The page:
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NFOSD Webinar: Myofascial Release & Manual Therapy in Dysphagia Treatment

Myofascial Release and Manual Therapy in Dysphagia Treatment for Patients Following Head/Neck Cancer

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Date and Time:  Wednesday, November 15th, 2017 7:00 PM – 8:30 PM EDT

 

No ASHA CEUs will be offered for this webinar.

 

Webinar Description: Myofascial release (MFR) and manual therapy is an emerging treatment for patients who have dysphagia due to radiation-induced fibrosis following head/neck cancer.  While there is limited published research to date on the use of this modality in swallowing therapy, reports of patient response and clinician experience with this treatment tool have been positive.

This presentation will discuss the following:

  • The challenges of treating dysphagia with head and neck cancer patients
  • The rationale and goals for using this modality in dysphagia treatment
  • Various techniques used in therapy sessions and home programs
  • Case studies of patients successfully treated with this modality as a part of their swallowing therapy

 

Learner Outcomes: 

Explain the rationale for using myofascial release/manual for patients following XRT for head and neck cancer

Discuss the goals for myofascial release/manual therapy in dysphagia treatment

Describe techniques of myofascial release/manual therapy used in dysphagia treatment

 

Meet the Presenter:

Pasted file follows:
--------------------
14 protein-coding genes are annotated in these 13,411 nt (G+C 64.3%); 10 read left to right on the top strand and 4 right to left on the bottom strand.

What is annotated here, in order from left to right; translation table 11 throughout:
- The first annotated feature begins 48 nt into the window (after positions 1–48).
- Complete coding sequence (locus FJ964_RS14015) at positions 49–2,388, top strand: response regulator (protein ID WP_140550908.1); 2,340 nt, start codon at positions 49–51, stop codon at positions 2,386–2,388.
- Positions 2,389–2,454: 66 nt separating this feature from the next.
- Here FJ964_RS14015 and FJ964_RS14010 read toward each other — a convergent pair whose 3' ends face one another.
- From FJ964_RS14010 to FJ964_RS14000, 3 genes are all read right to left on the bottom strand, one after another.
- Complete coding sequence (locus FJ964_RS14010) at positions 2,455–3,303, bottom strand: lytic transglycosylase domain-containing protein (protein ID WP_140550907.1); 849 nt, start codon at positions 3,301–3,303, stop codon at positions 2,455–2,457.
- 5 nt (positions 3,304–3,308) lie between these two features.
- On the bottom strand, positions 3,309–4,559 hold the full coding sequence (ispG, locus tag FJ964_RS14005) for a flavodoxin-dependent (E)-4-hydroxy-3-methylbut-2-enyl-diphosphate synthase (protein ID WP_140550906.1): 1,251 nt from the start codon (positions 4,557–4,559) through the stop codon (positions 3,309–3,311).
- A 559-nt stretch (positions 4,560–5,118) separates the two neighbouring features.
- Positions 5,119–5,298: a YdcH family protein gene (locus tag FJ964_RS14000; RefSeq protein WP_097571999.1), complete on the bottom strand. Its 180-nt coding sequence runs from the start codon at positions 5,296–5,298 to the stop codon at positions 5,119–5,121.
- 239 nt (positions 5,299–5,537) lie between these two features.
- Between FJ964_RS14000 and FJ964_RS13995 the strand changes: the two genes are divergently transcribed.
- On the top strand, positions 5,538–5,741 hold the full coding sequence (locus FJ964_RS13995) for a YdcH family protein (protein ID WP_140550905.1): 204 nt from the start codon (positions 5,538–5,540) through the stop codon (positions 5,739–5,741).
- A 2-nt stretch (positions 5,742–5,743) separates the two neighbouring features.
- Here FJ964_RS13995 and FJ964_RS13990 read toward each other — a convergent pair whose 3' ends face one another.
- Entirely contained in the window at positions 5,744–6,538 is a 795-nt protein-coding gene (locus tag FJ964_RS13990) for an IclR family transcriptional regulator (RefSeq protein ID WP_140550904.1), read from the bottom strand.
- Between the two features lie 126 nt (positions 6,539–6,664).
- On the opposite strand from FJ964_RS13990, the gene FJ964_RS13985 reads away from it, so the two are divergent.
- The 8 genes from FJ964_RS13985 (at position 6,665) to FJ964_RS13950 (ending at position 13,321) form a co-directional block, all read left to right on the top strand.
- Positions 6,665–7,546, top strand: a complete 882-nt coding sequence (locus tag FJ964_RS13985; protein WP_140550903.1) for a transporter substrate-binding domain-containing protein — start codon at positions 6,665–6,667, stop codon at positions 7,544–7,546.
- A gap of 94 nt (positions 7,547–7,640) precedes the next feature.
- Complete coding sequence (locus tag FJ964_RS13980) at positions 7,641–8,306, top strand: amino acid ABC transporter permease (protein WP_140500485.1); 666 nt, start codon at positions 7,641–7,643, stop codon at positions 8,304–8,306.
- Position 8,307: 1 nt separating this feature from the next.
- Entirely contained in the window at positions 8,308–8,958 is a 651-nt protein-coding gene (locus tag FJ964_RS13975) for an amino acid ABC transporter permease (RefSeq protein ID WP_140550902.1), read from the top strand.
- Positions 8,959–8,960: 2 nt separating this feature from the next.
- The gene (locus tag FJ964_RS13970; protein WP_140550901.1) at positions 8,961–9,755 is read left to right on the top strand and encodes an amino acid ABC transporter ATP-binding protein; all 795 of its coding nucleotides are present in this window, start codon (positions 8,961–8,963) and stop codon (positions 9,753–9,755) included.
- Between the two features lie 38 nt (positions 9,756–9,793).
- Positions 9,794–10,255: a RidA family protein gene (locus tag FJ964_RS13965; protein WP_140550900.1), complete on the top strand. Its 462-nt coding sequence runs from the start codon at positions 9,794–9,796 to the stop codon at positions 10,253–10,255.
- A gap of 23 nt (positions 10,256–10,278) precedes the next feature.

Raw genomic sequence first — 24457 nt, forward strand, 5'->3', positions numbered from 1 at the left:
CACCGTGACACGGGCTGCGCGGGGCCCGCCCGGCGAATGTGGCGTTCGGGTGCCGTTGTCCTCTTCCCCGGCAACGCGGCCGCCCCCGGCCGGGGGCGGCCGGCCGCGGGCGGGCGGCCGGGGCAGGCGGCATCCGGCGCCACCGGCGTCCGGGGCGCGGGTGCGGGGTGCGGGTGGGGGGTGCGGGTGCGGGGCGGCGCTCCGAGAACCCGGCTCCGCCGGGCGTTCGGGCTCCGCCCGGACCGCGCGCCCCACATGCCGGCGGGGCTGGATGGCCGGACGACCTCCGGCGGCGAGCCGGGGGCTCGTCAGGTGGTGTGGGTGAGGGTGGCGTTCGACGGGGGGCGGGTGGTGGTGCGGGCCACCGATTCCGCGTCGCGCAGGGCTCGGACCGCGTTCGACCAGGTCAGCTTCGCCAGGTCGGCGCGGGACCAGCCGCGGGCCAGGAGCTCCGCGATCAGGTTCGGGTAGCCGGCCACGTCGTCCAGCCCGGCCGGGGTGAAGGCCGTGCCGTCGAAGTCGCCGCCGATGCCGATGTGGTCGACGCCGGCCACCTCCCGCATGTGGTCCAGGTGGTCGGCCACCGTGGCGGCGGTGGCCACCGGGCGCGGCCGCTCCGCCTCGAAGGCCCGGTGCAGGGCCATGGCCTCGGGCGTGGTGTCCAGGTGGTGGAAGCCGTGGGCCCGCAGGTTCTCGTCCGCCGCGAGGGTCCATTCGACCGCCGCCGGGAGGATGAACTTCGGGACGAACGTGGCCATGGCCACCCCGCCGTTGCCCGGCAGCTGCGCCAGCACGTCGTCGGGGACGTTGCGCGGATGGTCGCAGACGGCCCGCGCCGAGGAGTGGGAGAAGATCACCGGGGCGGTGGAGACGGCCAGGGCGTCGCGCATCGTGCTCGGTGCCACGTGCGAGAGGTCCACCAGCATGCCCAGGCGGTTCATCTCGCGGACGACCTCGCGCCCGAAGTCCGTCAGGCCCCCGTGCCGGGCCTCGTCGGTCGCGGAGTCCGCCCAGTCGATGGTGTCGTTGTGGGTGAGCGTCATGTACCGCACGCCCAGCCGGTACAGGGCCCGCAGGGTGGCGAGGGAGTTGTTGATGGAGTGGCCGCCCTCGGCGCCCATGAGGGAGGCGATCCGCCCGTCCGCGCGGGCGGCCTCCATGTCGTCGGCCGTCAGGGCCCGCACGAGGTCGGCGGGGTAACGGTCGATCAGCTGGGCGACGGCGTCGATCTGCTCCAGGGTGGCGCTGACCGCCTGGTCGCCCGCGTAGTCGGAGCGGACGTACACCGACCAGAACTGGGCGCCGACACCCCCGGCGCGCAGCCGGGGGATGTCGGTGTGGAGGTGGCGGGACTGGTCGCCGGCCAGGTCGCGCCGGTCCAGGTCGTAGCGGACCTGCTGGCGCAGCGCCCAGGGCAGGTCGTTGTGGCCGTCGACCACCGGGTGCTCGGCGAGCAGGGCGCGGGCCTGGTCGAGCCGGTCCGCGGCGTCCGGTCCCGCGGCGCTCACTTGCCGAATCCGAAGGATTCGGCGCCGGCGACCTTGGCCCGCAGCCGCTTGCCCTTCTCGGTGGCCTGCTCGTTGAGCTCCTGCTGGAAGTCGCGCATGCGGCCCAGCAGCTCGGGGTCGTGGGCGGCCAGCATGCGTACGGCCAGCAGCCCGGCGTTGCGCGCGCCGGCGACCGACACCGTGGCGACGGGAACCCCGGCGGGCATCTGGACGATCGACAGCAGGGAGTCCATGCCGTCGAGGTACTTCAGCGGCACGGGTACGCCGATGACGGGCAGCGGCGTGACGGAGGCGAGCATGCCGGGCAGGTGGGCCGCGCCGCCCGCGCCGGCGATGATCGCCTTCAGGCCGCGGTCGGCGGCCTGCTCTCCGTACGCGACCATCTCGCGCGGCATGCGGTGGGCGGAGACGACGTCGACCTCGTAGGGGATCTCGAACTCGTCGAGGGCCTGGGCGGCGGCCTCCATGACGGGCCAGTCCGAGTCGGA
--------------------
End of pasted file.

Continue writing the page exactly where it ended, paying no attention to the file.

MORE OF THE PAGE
Jen Carter, M.Ed., CCC-SLP, BCS-S is a speech pathologist with 25 years of experience treating adults with dysphagia.   She is a board-certified specialist in swallowing and currently has a private practice in Denver, Colorado, the Carter Swallowing Center, specializing in the treatment of dysphagia.  Jen has successfully treated numerous patients with dysphagia following head and neck cancer using myofascial release/manual therapy as part of her swallowing treatment.

In addition to treating patients at her swallowing clinic, Jen frequently lectures on dysphagia treatment at the local, state, and national level.   She has a blog about dysphagia treatment on her website www.carterswallowingcenter.com , and she has written about various dysphagia topics for the SIG 13 Perspectives, The ASHA Leader, and the blog, Dysphagia Café.   She is an instructor for the VitalStim Therapy course and has recorded webinars about esophageal dysphagia, neurophysiology of swallowing, and exercise physiology principles in swallowing treatment for CIAO Seminars.

Click Here to Register Now

 

Medical disclaimer. This Webinar is for informational purposes only and should not be used as a substitute for consultation with an appropriate health care professional, as each individual’s medical situation is unique. It is important that you consult with your medical professional (e.g., physician, SLP) before implementing any course of treatment. Experiences that are new to you should be done with the help of a caregiver and when access to emergency medical care is available.

 



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Caregiver’s Guide to Dysphagia in Dementia